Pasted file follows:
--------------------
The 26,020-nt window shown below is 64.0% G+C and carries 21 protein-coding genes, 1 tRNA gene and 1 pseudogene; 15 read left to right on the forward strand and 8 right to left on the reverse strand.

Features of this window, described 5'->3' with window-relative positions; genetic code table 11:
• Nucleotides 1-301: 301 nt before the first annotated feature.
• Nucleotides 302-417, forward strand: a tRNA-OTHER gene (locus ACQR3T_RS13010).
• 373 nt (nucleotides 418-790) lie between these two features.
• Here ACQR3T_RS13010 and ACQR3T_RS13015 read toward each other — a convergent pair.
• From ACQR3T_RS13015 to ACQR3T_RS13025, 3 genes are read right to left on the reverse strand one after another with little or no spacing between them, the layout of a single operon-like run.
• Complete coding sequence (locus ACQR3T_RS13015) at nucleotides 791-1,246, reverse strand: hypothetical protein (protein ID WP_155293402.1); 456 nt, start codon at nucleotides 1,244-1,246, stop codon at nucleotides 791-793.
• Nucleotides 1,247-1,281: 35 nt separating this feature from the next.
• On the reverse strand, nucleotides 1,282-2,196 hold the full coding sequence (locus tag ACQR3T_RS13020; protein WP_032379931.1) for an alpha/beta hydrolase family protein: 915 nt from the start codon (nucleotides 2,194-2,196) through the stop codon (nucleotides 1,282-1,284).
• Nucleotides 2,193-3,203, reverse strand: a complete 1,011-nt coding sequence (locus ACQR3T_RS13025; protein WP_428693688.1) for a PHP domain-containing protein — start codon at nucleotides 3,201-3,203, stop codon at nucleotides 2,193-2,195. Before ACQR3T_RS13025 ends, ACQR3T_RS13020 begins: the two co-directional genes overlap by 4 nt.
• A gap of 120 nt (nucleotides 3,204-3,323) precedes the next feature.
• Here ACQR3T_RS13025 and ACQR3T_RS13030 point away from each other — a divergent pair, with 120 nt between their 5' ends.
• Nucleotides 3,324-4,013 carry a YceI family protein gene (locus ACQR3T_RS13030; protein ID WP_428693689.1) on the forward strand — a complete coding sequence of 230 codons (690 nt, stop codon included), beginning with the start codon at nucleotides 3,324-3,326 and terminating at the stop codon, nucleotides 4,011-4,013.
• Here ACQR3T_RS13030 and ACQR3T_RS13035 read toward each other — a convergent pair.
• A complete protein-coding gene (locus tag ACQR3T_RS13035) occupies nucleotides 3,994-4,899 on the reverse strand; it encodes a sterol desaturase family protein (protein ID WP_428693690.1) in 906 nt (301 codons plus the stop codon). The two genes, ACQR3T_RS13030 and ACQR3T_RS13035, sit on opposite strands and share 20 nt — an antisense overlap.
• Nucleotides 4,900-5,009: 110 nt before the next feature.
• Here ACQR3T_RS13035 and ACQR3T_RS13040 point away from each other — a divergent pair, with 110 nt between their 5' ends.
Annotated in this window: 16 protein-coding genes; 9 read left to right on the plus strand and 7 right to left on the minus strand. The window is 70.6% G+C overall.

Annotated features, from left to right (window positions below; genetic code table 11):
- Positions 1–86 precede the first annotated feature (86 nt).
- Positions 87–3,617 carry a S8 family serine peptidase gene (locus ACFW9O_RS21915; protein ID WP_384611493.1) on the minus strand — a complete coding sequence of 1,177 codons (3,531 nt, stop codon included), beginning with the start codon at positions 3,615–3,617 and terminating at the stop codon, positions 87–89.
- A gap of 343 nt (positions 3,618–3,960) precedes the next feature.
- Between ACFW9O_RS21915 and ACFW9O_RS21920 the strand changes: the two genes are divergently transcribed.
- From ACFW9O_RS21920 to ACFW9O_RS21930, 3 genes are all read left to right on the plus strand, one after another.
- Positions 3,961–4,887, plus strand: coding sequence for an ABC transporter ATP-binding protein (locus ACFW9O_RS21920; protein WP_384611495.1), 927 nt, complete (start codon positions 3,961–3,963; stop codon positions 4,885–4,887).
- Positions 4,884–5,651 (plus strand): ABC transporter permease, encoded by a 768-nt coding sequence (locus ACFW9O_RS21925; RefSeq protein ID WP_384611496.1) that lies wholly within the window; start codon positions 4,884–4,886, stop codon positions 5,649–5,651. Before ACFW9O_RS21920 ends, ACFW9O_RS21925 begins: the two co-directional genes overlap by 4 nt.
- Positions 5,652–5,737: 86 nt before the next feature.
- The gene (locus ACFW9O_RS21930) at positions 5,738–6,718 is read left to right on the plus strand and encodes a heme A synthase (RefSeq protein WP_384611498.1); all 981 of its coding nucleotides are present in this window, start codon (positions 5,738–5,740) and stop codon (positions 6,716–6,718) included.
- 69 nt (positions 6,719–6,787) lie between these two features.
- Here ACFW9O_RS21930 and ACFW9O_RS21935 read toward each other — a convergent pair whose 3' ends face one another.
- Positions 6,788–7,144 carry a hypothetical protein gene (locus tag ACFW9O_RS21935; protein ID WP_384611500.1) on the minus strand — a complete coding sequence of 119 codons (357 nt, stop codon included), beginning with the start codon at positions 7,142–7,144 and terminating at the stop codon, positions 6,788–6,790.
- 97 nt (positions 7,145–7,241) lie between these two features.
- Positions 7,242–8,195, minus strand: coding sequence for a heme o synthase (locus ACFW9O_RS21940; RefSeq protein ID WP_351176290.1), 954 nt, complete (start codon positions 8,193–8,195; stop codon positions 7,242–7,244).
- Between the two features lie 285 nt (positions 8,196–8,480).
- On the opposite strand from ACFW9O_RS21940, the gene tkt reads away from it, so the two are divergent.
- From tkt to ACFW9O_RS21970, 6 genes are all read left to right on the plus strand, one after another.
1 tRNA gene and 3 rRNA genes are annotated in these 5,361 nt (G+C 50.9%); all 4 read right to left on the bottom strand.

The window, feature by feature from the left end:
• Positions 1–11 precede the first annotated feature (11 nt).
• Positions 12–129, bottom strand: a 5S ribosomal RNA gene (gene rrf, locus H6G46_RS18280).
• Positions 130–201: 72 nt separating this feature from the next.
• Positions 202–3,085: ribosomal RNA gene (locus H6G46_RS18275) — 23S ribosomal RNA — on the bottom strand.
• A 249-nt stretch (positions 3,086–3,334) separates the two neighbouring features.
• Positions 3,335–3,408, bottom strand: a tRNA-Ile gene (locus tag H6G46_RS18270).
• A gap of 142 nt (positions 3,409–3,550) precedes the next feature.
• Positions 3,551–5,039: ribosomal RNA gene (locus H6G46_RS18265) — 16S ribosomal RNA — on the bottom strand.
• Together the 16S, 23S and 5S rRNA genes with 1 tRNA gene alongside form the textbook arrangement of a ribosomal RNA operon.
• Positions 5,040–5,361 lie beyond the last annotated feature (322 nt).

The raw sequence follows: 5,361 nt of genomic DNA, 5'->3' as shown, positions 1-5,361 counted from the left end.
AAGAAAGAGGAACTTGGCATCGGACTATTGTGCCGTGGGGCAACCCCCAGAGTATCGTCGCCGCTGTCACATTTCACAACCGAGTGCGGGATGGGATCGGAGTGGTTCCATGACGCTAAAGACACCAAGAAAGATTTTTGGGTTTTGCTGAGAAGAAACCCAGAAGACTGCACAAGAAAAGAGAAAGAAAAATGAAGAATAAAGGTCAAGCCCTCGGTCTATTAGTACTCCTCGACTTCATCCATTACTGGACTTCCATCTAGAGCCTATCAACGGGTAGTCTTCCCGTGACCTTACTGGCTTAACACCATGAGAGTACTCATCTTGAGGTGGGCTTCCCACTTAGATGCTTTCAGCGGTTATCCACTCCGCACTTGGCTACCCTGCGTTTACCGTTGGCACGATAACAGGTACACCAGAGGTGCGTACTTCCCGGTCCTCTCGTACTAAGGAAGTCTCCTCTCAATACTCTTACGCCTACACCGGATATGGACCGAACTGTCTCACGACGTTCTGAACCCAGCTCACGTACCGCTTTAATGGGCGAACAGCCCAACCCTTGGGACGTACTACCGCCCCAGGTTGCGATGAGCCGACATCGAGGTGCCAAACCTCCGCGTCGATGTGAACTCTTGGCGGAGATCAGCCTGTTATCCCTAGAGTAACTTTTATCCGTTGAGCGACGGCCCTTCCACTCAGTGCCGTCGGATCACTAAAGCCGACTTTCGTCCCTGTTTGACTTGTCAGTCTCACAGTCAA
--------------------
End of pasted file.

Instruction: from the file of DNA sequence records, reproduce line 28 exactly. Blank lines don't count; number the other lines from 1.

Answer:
- Positions 5,652–5,737: 86 nt before the next feature.